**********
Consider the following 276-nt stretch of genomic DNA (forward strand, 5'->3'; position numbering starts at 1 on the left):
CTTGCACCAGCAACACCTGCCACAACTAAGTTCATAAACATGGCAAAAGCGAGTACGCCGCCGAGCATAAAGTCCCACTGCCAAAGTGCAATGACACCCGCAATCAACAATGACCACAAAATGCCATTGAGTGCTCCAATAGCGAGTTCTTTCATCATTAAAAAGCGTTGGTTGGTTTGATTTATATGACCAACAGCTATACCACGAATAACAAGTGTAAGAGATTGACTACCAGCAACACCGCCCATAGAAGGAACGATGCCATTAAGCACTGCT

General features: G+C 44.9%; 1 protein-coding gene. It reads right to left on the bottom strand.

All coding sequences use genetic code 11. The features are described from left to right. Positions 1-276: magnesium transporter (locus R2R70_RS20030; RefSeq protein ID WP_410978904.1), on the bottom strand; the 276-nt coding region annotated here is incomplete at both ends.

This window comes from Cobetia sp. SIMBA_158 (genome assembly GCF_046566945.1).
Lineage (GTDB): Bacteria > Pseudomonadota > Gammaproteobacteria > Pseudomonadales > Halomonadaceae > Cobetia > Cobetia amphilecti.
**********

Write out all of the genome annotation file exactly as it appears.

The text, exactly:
Consider the following 276-nt stretch of genomic DNA (forward strand, 5'->3'; position numbering starts at 1 on the left):
CTTGCACCAGCAACACCTGCCACAACTAAGTTCATAAACATGGCAAAAGCGAGTACGCCGCCGAGCATAAAGTCCCACTGCCAAAGTGCAATGACACCCGCAATCAACAATGACCACAAAATGCCATTGAGTGCTCCAATAGCGAGTTCTTTCATCATTAAAAAGCGTTGGTTGGTTTGATTTATATGACCAACAGCTATACCACGAATAACAAGTGTAAGAGATTGACTACCAGCAACACCGCCCATAGAAGGAACGATGCCATTAAGCACTGCT

General features: G+C 44.9%; 1 protein-coding gene. It reads right to left on the bottom strand.

All coding sequences use genetic code 11. The features are described from left to right. Positions 1-276: magnesium transporter (locus R2R70_RS20030; RefSeq protein ID WP_410978904.1), on the bottom strand; the 276-nt coding region annotated here is incomplete at both ends.

This window comes from Cobetia sp. SIMBA_158 (genome assembly GCF_046566945.1).
Lineage (GTDB): Bacteria > Pseudomonadota > Gammaproteobacteria > Pseudomonadales > Halomonadaceae > Cobetia > Cobetia amphilecti.